The name of Bhagat Singh has become a part of common folklore in India. There is a growing number of audiences in the country who are highly interested in the story of the unsung heroes of India. The unusual glorification of Congress than what it deserves has made history as a subject mundane to many. Therefore, the release of the book ‘The Execution of Bhagat Singh Legal Heresies of the Raj’ written by Professor Satvinder Singh Juss, of King’s College London, deserves a huge round of applause.
In contrast to nonviolence, Bhagat Singh was ready to fight the British Raj with arms. However, he used to recognize himself as a political worker, and certainly not as a ‘terrorist’. The story of Jawaharlal Nehru going furious after the conviction of Bhagat Singh, Sukhdev and Rajguru underlines the fact that the whole trial was just a sham. The unprecedented manner in which Subhas Chandra Bose and others were not allowed to even meet the accused speaks of the level of hypocrisy of the British Raj. All the ideals of fair trial and the rule of law were put aside. It was the triumph of rule by law, meaning the imposition of the will of the executive bypassing all standard legal procedures.
What was the urgency of passing the Lahore Ordinance when it was clearly stated that the Governor could do it only in the cases of ‘emergency’? Was there an intelligence report which hinted at the collapse of law and order if the trial of these revolutionaries was carried out? The book has tried to attempt the question of whether there was any case of ‘emergency.’ Mohammad Ali Jannah, the founder of Pakistan and one of the main proponents of two-nation theory, had provided the strongest defense to the accused. We get to see another side of Jinnah, who was a brilliant lawyer and stood for the revolutionaries when they were rendered defenseless by their own as well as the Britishers.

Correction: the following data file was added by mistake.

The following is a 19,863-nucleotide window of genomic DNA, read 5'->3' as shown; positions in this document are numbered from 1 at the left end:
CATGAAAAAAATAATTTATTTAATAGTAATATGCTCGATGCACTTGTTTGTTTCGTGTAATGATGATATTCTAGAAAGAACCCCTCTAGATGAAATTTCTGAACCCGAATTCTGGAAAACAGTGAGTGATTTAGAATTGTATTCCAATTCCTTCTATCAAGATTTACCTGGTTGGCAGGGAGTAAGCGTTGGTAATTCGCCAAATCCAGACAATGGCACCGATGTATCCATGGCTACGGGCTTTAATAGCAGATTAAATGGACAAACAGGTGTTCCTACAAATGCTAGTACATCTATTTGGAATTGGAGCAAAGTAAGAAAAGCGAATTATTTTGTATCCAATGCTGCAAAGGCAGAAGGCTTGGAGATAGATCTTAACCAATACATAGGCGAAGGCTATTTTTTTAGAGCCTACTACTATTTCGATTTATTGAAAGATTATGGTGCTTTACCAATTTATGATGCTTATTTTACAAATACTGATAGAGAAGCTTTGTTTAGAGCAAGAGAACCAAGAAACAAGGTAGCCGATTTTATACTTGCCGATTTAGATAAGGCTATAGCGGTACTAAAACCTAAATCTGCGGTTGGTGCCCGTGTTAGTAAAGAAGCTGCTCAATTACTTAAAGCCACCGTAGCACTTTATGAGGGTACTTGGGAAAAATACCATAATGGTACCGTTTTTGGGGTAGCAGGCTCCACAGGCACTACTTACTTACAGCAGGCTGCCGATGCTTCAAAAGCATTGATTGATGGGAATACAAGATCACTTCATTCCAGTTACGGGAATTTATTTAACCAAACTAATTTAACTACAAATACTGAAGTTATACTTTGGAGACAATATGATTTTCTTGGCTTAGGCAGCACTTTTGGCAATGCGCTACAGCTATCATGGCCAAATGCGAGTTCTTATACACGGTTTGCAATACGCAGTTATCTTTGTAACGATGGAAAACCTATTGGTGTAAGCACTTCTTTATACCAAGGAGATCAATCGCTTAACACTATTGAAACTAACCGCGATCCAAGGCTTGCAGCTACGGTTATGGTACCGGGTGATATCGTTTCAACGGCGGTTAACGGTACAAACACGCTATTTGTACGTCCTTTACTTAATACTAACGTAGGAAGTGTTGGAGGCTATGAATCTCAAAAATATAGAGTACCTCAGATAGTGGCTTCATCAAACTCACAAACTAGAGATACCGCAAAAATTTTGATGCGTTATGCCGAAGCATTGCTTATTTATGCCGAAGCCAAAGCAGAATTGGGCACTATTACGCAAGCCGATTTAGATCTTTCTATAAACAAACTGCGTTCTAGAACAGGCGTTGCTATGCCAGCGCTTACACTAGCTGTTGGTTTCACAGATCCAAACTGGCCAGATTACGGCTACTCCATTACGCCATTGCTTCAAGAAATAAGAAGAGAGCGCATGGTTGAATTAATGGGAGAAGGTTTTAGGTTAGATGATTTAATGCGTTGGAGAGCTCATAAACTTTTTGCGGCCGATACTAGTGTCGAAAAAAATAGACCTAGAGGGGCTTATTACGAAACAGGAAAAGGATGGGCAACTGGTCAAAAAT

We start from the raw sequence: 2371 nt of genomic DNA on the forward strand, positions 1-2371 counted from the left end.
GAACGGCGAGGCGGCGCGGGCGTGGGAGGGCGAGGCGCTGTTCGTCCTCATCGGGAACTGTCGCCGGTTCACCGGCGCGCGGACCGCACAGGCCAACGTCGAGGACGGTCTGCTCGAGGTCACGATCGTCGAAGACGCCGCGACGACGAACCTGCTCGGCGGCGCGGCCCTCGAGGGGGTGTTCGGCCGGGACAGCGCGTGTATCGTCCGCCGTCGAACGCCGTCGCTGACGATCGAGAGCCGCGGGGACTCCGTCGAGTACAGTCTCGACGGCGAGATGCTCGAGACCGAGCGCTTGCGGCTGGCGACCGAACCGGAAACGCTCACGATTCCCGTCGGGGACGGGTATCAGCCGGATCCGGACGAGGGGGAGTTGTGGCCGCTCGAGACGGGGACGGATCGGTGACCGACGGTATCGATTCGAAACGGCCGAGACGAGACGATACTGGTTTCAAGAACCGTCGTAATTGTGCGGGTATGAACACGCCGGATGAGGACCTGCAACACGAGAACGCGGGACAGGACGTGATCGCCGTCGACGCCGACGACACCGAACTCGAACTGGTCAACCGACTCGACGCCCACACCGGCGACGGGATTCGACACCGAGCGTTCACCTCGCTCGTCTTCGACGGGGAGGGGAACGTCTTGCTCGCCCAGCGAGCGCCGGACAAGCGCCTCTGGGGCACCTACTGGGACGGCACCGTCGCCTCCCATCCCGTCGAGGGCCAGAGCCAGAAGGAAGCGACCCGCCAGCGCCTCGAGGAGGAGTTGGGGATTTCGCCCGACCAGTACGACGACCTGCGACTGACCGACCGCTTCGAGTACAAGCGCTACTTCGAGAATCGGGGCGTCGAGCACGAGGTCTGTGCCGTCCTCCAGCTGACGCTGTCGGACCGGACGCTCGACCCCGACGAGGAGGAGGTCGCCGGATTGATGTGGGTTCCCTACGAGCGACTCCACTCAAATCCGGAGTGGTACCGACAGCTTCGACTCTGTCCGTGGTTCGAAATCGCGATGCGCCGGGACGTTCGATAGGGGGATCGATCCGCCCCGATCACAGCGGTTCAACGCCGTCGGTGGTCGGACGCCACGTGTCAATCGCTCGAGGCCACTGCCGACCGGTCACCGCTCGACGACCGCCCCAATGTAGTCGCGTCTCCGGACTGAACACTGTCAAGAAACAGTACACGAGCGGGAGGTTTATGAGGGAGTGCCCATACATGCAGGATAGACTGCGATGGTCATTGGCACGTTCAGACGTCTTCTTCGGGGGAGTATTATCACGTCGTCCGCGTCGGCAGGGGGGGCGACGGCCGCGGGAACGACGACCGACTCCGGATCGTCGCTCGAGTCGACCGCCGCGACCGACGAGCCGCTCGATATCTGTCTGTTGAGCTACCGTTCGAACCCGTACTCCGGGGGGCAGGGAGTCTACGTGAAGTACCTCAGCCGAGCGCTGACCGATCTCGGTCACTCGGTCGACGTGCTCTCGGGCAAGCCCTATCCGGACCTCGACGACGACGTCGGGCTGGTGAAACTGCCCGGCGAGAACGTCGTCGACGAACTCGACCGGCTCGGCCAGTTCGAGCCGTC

n one of the chapters of the book, the author admits “no one today seriously doubts that Bhagat Singh did indeed shoot and kill Saunders in a case of mistaken identity.” However, as the author demonstrates through the chapter, the evidence given by witnesses was certainly not sufficient to implicate Bhagat Singh in the Lahore Conspiracy Case. If the trial were held in today’s time, there is no doubt that the accused would have been acquitted. The last chapter of the book is equally thrilling. The case finally reaches the Privy Council where the defendants were represented by DN Pritt. DN Pritt was neither an underdog nor a rising lawyer when he represented Bhagat Singh and others. He was already an established lawyer representing the likes of Ho Chi Minn, former president of Vietnam.
The book is full of such interesting details and the author has done a meticulous job to provide a logical perspective based on the material of Lahore Archives and other accessible records.